China's greatest novel has a new forum: opera
Updated: 2016-09-09 11:26
By Lia Zhu in San Francisco(China Daily USA)
Dai Yu (left)and Bao Yu, as player by South Korean soprano Pureum Jo and Chinese tenor Yijie Shi, recite poems together, leading them to a profound attraction and the discovery that they are soulmates. LIA ZHU / CHINA DAILY
“Goodbye to our innocent world. Goodbye to our naïve thought. Goodbye, Bao Yu,” a despairing Dai Yu sings in a sad farewell aria to her lover Bao Yu as she realizes it’s hopeless to fight the old traditions.
In billowy, translucent costumes, singing in English, the characters of Dream of the Red Chamber, China’s greatest literary work, for the first time come alive on a 21st century opera stage at the San Francisco Opera House.
The 18th-century Chinese novel is comparable to the plays of Shakespeare. Often compared with Romeo and Juliet, the novel centers on a love triangle between hero Bao Yu, his beautiful cousin Dai Yu, and his future wife, another beautiful cousin named Bao Chai.
The story has been adapted countless times into film, drama, ballet and twice into popular TV series in China. But it’s the first time this Chinese masterpiece will find a new audience in the form of Western opera.
The project was first initiated by the Chinese Heritage Foundation Friends of Minnesota with a mission to “showcase the best in Chinese literature and encourage innovation in the arts”.
Commissioned by the San Francisco Opera, the project assembled a “dream team” composed by Bright Sheng, Chinese-American composer, conductor and pianist; David Henry Hwang, playwright and winner of the 1988 Tony Award for Best Play for his M. Butterfly; Stan Lai, an award-winning playwright and director; and Tim Yip, Academy Award-winning art director and designer.
But the adapation of the epic story into a two-play opera was first deemed a “mission impossible” by Hwang, as the novel is twice as long as Tolstoy’s War and Peace and has more than 400 characters.
“In opera, you have to boil down the material to one major element,” said Sheng, a MacArthur Fellowship recipient. He said, the team, after long conversations, decided to render the opera as a love story and kept the political intrigue as the historical backdrop.
Co-librettists David Henry Hwang and Bright Sheng have done an impressive job in distilling the story, and the love triangle of Bao Yu, Dai Yu and Bao Chai is great operatic material, regardless of cultural background, said San Francisco Opera General Director Matthew Shilvock.
“If people understand young love and sacrifice, as well as family pressures, they’ll find resonance in this opera,” he said. “Opera is also a universal art form, as with Western elements in Chinese theater that appeal to the audience in China. I see no reason why such fantastic cultural and historical details on stage will not move the Western audience.”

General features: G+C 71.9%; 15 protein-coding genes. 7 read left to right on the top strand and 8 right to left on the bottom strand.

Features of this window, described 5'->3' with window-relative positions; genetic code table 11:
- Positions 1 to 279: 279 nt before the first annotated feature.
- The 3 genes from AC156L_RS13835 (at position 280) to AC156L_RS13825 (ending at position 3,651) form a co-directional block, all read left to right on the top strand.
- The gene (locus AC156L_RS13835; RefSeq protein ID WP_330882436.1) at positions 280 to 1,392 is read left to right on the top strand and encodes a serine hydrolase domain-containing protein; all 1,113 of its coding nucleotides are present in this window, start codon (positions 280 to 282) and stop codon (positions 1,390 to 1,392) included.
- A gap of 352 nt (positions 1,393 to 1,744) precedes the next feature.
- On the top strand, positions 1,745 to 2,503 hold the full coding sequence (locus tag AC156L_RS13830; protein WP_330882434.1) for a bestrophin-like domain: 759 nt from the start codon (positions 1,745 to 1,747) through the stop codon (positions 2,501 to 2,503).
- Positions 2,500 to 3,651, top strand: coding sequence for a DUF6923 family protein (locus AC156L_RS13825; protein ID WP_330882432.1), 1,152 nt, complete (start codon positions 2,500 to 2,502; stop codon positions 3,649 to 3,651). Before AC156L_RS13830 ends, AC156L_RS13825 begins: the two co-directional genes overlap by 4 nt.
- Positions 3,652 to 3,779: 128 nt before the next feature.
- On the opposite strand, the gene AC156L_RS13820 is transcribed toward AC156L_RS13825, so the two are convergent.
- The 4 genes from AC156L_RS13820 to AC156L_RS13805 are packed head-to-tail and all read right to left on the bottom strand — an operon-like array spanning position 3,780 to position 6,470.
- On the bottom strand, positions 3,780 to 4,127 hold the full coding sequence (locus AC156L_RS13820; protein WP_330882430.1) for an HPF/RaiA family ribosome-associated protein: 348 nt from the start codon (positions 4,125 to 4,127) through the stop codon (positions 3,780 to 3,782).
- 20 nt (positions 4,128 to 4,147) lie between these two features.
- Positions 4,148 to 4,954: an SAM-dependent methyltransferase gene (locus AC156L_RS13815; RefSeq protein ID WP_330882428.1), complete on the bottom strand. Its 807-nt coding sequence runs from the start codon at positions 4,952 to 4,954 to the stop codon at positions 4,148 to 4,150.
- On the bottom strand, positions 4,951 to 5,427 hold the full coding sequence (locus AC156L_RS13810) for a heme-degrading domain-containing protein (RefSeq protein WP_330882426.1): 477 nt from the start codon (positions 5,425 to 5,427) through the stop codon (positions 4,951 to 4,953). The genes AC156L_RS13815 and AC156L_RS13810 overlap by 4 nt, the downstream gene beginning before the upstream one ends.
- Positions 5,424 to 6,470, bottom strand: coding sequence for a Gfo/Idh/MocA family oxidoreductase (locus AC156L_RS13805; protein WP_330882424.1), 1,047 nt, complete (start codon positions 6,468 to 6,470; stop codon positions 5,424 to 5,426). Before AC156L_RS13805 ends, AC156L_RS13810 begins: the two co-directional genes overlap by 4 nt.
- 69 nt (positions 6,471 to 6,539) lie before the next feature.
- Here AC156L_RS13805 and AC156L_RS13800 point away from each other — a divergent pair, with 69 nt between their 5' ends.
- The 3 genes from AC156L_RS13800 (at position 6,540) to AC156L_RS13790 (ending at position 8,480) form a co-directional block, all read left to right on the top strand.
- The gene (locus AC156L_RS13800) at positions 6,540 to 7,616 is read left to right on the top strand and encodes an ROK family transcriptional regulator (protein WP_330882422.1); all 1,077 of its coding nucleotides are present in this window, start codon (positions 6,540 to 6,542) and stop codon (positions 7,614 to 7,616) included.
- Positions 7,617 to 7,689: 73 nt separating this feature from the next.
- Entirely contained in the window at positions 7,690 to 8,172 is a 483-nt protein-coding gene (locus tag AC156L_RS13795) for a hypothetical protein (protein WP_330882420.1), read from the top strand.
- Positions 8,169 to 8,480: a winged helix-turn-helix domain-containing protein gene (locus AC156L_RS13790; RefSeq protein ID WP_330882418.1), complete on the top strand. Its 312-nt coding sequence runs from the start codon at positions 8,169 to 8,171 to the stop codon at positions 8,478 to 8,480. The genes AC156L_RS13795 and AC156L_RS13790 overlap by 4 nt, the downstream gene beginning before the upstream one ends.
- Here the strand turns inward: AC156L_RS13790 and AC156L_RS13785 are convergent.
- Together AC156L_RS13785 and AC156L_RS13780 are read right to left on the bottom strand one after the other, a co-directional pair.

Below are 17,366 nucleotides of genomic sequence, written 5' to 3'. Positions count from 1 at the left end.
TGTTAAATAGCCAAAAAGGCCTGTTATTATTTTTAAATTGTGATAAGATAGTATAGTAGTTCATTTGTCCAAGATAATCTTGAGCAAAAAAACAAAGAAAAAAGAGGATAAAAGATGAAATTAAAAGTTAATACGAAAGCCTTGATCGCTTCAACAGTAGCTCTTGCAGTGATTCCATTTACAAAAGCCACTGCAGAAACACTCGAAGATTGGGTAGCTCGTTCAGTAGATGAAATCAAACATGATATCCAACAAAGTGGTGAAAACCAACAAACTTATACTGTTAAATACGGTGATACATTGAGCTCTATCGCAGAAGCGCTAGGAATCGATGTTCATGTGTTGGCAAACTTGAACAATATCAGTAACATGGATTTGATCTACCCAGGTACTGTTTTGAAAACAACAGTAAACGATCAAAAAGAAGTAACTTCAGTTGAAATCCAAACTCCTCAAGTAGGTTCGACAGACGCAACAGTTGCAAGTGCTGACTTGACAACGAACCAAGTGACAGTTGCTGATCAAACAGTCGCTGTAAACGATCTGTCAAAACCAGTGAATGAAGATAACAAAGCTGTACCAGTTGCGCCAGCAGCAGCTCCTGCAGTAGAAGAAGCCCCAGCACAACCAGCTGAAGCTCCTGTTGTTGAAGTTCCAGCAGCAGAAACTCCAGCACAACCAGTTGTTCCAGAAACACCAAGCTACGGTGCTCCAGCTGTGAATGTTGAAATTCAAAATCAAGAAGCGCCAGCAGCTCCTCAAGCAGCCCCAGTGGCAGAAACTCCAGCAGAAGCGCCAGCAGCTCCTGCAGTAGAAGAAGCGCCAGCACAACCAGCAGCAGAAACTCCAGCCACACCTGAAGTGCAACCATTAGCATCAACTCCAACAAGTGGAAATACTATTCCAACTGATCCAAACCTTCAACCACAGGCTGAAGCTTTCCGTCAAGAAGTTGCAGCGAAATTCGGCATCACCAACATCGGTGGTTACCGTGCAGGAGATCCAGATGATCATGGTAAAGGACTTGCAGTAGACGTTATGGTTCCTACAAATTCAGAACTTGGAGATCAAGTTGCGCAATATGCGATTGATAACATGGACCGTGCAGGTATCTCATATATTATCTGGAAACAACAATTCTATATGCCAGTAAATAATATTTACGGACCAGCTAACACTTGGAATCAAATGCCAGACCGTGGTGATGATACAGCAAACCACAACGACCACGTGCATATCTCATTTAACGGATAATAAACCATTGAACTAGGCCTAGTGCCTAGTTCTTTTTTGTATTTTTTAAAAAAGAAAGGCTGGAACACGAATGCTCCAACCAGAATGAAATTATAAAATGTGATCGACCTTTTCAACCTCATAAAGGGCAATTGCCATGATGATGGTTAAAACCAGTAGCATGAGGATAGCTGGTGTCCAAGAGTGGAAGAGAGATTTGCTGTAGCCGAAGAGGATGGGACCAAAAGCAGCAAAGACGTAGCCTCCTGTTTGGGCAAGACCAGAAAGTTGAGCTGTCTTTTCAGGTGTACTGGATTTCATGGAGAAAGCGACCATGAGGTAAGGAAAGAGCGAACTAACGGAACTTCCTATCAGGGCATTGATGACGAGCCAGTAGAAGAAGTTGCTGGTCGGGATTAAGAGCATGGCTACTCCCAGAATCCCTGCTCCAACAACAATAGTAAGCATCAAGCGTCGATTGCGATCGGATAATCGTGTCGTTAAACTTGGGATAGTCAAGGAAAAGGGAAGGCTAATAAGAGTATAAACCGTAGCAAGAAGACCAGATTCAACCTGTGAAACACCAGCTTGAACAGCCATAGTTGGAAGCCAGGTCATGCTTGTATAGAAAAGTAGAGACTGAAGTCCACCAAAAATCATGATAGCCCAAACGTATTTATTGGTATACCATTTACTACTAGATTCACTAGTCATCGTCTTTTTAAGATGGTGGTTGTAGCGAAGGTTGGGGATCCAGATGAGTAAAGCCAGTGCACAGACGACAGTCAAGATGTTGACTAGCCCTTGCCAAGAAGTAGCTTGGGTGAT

Dream of the Red Chamber, also called The Story of the Stone, is an autobiographical novel by the 18th century writer Cao Xueqin who lived during the Qing Dynasty. It is considered the most important and popular novel in the history of Chinese literature and still widely read throughout the Chinese-speaking world.
The reason why it continues to cast its spell on today’s Chinese readers is it combines the qualities of Jane Austen with the grand sweep of a novel such as Vanity Fair or the works of Balzac, said John Minford, a translator of the novel whose English version was published by Penguin Classics in 1986.
“Written just before the onset of China’s 19th-century decline, Stone (the novel) captures brilliantly the ‘glory that was China’, and the knife edge on which that glory balanced. This is what makes it such essential reading today,” he said in a 2011 article.
However, the essential reading is barely known in the West. An obsession of the economic statistics and a focus on the political relations were blamed for the neglect of the epic literary work.
The opera is expected to serve as a window for better understanding Chinese culture and how human relationships work in China, according to Doreen Woo Ho, a board member of the San Francisco Opera.
Considered an encyclopedia of Chinese society, the novel is often recommended as the best starting point for any understanding of Chinese psychology, culture and society.
Among the audience at the final dress rehearsal of the opera on Wednesday night were 35 middle school students and their teachers.
“I think it’s important to teach them a little bit about Chinese literature especially Dream of the Red Chamber, because it’s a way for us to get into a new world completely vanished,” said Adam Ross, product manager of the Digital Chinese Initiative at Chinese American International School in San Francisco.
It’s important for the students to be able to talk about Red Chamber after seeing the opera because everyone in China knows it, he said. “It’s a way to connect with other Chinese people,” he added.
“It’s a good story,” said a student whose Chinese name is Peiling. Her favorite character is Dai Yu, because “she’s really emotional” and “she doesn’t take things lightly”.
“At some point I will (read the novel),” she said, “It’s a bit long, though.”
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